of factor loadings once parameters for the full sample are estimated. To accomplish this, we begin generating _{T }at observation 250 based on model parameters estimated through

observation 250. For _{250 }to _{299 }, _{T }is generated based on the parameters estimated for the sample ending at t = 250. To capture any additional parameter instability, the parameters are estimated again for the sample ending at t = 300. _{300 }to _{349 }are then generated based on the parameters estimated for the sample ending at t = 300. This sequence of re-estimating the parameters every 50 periods is then repeated through t = 650. Ultimately a sample of _{T }is

estimated for _{250 }to _{678 }

.

Examples of the paths of the factor loadings are presented in Figure 2. In the Energy, Industrials, and Materials sectors, the change in the price of oil would be anticipated to be an important determinant of expected returns. Figure 2a shows the time path of the 'real time' sensitivity of the Energy sector’s expected return to the oil factor. The figure indicates that the energy sector does not always respond to lagged changes in the price of oil in the same fashion. There are three distinct regimes over the past eight years in its evolution. The loading was negative and almost constant until the fall of 1997, when it turned and remained on a positive trend until the start of 2000. A positive sensitivity, in terms of our forecasting model would imply that a positive change in the lagged price of oil would, ceteris paribus, signal a higher conditional expected return for the Energy sector. Since then, the loading has once again turned negative and its magnitude has increased.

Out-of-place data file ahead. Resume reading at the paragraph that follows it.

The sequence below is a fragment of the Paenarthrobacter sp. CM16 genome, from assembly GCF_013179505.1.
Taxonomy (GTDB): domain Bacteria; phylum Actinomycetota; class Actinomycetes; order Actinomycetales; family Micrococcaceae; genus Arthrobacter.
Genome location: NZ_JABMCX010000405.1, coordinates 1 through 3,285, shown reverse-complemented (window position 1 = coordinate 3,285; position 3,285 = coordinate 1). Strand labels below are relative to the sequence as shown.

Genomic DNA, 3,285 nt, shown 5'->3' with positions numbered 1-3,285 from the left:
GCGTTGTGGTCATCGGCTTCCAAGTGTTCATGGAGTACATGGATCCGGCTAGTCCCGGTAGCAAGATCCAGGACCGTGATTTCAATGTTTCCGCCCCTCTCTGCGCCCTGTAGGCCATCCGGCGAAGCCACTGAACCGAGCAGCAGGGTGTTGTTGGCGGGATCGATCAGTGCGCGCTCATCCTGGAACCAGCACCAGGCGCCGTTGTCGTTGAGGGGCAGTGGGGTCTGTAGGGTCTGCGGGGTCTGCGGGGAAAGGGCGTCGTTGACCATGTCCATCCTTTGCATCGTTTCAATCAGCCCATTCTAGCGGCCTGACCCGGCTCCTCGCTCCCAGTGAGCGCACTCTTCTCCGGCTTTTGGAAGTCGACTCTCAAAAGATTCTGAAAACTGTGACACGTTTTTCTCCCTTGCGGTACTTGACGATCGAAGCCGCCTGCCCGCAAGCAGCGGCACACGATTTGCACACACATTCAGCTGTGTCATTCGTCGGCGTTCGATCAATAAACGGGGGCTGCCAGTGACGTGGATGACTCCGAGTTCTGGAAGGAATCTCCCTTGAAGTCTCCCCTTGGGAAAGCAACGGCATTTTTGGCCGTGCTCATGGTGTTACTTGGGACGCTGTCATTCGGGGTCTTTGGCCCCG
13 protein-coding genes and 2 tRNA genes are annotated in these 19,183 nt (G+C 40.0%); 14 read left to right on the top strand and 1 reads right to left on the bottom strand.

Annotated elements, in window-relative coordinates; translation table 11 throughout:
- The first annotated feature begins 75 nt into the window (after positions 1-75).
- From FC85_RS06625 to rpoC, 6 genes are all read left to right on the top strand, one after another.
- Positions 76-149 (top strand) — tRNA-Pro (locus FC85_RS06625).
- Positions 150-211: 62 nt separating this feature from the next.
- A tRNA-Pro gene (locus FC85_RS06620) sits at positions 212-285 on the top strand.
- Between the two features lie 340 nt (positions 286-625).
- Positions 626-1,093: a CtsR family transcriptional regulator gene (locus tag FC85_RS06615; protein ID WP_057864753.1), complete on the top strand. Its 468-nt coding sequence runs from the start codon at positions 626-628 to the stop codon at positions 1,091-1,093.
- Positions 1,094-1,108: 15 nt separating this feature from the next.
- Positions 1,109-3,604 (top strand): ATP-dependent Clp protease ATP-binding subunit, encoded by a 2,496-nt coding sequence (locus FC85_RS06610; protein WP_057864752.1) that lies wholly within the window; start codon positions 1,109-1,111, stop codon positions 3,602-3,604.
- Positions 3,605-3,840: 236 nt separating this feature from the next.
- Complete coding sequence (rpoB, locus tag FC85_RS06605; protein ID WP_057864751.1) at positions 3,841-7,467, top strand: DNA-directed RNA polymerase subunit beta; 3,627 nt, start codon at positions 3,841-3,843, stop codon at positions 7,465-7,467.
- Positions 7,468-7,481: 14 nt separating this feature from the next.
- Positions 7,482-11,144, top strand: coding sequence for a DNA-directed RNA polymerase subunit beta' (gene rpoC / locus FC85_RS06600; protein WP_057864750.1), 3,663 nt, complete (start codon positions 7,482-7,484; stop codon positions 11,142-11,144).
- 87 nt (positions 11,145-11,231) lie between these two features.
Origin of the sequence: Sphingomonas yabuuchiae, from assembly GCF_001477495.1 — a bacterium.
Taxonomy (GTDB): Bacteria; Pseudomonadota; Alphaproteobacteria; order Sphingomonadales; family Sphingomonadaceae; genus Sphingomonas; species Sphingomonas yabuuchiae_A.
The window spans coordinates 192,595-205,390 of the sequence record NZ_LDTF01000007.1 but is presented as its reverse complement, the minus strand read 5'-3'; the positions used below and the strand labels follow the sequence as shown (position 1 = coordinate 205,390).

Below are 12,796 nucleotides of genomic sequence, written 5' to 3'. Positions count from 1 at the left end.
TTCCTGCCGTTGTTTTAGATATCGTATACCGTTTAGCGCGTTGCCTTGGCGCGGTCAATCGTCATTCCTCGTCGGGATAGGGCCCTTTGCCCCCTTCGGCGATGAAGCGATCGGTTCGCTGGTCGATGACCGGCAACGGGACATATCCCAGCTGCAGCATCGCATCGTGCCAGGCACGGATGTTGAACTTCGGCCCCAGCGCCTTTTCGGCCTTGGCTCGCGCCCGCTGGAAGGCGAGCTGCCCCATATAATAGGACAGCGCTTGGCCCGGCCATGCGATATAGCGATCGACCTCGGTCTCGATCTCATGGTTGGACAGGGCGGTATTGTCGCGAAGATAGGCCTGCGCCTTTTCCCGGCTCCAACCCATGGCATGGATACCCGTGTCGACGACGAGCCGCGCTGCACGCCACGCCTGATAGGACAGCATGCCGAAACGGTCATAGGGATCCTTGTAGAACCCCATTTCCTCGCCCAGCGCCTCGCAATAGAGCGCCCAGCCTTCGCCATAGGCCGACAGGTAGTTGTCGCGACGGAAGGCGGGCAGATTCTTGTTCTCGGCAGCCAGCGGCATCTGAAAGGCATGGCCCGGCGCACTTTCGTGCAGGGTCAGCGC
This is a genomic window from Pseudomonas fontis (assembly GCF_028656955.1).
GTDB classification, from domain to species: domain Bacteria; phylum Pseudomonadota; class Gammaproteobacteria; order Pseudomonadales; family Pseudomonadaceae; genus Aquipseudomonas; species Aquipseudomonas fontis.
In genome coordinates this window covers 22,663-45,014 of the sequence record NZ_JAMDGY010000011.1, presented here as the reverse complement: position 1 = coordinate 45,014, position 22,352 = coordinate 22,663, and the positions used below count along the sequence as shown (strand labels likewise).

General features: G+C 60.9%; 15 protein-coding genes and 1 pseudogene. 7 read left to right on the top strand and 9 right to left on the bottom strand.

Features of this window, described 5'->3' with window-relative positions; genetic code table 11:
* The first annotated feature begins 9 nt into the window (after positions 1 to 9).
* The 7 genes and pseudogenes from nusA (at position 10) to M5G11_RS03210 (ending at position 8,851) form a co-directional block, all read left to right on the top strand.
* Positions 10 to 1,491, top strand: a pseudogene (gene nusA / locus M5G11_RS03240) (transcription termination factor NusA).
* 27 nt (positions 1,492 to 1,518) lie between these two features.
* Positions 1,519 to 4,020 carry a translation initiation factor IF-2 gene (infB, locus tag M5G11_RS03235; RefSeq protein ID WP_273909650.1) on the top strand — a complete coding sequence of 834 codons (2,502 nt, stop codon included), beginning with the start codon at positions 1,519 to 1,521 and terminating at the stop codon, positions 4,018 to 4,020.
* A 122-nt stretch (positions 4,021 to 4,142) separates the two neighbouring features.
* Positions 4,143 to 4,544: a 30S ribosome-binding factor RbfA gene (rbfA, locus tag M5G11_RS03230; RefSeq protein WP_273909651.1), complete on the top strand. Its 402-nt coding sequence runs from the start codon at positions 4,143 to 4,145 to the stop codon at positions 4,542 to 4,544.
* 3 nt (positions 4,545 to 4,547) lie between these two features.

The change in the dividend yield would be expected to play some role in forecasting 'cyclical' sectors, such as Consumer Discretionary, Financials, Industrials, and Materials. Figure 2b shows the time path of the sensitivity to the dividend yield factor for the Financials sector. The sector has had a consistently positive exposure to the factor, which increased in magnitude following the market breakdown in 2000. The positive return sensitivity to changes in the dividend yield with respect to the Financials sector ‘peaked’ in April 2002, and while the exposure to the factor has come down since, it is still higher than the level observed prior to 1999.

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